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The Mass Media

The Mass Media

The Mass Media

UMass Boston commemorates Martin Luther King Jr.

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Professor Jemadari Kamara, Director of the Center for African, Caribbean and Community Development. Photograph by: Tucker S. Gaye. 

The Center for African, Caribbean and Community Development held its 18th annual Martin Luther King/Amilcar Cabral commemorative program at the University of Massachusetts Boston in the Ryan Lounge on Jan. 19.
The program, which was entitled “Education for Liberation,” had many participants leaving the lounge with a passion for social justice and a feeling of empowerment.
“When we talk about the education for liberation, we have to begin to deal with the contradiction around the notion of the oppressed and the oppressors,” said Africana Studies Professor Anthony Van Der Meer.
“If we are not dealing [with] this contradiction, then we are not dealing with our history at all,” added Van Der Meer. He proceeded to offer a libation of water to invoke Dr. King and Cabral’s spirits.
Martin Luther King was an African American civil rights leader. He is best known for his role in the development of civil rights using non-violent civil disobedience based on his Christian beliefs.  Amical Cabral was a nationalist thinker. He led the movement of opposing the ruling dictatorship of Portugal and promoting the cause of liberation of the Portuguese colonies in Africa.
“These were two young men who wanted to change life and the structure of the society,” explained Van Deer Meer. These men were dedicated to the fight for racial equality, equity with decency, and social justice. “They hated the oppressive system,” said Van Deer Meer.
“But the structure they fought  [against] is still broken,” he lamented. Economic inequality is still prevalent in our society. Injustice against minority groups is still occurring on a daily basis.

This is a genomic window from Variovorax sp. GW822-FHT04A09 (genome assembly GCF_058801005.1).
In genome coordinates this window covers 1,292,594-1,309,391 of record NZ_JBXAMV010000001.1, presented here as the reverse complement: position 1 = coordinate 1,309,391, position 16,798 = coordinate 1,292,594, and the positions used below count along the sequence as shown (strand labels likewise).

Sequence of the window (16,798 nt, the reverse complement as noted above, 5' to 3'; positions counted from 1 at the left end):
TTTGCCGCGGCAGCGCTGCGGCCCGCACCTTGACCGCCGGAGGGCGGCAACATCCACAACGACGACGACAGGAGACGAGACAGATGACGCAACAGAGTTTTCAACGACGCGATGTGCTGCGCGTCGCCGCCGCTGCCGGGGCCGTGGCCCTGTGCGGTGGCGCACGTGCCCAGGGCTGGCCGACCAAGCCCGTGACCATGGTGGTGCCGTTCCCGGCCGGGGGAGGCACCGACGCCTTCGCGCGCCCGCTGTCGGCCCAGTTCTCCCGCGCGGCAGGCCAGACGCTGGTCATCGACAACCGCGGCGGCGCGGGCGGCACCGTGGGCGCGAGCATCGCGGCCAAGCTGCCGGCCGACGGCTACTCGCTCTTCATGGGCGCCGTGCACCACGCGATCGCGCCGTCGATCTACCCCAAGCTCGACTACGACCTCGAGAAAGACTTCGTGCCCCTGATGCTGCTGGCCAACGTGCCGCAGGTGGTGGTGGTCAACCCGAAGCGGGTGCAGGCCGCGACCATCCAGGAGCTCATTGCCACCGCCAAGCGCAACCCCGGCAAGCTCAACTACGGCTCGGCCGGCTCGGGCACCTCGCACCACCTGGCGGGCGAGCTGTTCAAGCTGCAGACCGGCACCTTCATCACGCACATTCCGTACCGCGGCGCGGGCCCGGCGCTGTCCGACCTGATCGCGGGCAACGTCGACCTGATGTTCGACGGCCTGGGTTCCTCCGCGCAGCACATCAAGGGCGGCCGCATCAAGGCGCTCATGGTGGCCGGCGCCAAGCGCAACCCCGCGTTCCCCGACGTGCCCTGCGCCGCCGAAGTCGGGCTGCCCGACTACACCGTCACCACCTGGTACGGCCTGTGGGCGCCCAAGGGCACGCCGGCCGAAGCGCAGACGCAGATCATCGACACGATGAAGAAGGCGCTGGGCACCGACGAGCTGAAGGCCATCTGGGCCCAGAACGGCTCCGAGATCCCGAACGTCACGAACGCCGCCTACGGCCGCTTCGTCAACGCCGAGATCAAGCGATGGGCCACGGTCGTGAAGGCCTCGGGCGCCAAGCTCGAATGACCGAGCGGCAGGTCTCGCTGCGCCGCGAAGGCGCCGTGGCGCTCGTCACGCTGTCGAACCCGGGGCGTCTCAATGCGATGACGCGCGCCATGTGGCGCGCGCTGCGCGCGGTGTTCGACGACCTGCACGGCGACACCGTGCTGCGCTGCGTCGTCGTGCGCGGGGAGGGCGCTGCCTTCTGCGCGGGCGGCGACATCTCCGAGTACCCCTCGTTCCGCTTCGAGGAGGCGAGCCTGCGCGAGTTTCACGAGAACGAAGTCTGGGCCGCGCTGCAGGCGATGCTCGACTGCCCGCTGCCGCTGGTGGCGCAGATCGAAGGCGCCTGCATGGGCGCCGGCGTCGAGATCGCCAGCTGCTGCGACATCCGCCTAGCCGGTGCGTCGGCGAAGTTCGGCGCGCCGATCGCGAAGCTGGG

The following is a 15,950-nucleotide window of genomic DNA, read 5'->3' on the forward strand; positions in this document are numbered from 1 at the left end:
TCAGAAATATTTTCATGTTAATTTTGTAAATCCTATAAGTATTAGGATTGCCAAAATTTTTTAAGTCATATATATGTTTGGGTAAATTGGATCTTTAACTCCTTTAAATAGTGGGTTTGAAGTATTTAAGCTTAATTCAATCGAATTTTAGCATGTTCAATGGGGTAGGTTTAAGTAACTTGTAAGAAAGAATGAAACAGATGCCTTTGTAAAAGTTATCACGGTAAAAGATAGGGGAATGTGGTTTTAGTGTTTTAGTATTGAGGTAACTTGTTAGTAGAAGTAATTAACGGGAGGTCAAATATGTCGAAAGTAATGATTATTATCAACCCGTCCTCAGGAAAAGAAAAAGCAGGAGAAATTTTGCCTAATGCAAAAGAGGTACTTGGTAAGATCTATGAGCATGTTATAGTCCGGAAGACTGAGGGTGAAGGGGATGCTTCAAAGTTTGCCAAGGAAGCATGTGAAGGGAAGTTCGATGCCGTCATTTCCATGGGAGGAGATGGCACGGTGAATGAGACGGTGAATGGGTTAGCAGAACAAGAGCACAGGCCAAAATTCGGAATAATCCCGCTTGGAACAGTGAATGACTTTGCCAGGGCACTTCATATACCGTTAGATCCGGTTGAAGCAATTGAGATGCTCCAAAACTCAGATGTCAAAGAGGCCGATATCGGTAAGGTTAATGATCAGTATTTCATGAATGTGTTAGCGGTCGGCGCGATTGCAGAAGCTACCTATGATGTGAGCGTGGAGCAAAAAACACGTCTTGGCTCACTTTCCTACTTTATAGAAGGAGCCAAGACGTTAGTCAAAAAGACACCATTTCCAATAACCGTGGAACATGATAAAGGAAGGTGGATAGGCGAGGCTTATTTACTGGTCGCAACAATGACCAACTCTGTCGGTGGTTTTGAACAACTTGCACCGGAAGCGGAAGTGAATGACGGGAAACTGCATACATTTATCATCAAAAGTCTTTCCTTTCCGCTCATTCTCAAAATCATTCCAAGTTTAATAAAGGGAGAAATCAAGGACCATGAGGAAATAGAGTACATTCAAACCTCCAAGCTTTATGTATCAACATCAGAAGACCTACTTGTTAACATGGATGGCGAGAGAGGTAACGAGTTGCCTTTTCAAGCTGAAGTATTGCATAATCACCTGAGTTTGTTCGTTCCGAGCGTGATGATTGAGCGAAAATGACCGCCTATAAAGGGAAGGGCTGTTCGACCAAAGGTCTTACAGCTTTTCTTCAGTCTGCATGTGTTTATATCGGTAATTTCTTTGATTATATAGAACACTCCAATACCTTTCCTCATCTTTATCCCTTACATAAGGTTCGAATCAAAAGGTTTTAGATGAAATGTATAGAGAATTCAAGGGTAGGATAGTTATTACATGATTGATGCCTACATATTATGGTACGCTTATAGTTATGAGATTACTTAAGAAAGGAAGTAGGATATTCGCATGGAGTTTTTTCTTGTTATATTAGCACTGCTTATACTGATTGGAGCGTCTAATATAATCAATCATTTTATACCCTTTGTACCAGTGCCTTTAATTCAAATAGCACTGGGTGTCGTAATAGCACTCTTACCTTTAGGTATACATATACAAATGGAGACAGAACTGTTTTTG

Professor Van Der Meer explained the most important question to ask ourselves is where we go from now. “What are we going to do to make the next generation proud of us?” he asked. We need to continue to advocate for the creation of a society based on equity, fairness, and social justice. 
“Education is the key to liberation,” said State Representative Shirley Owens-Hicks in a poeticized speech, in which she rhetorically asked: “What am I going to tell my children who are black?”
Owens-Hicks stated that she is going to tell her children that the proper education that leads to liberation consists of studying the history of the past. “Without knowledge people perish,” she said.
“I will tell my children who are black that they must write their own stories,” she said. “Otherwise, people would write their stories and it may be either inaccurate or incomplete, or both,” she concluded.
Following Rep. Owens-Hicks was Boston’s Chief of Economic Development, John Barros. He structured the theme “Education for Liberation” into an economic policy framework. He said that affordable housing, good education, and employment are factors that have immediate impact on the quality education of our children.
Wherever there is homelessness and joblessness, the need to survive takes priority over the need to be educated. Barros explained that it is a challenge to try to learn when one cannot even eat, let alone have a home.
Along those same lines, Tucker Gaye, a junior majoring in political science, through an inspirational poem entitled “Keep Going,” told the audience to never give up regardless of the struggle.
 “When you fall back into realization that you’re still alive, awaken from your sleep. Can’t finish your dreams, can’t finish the race. Something tells you to keep your head up. Never give up; keep going, keep going, and keep going,” Gaye recited.
Barros concluded by proposing a policy framework opportunity to address the question of education for liberation.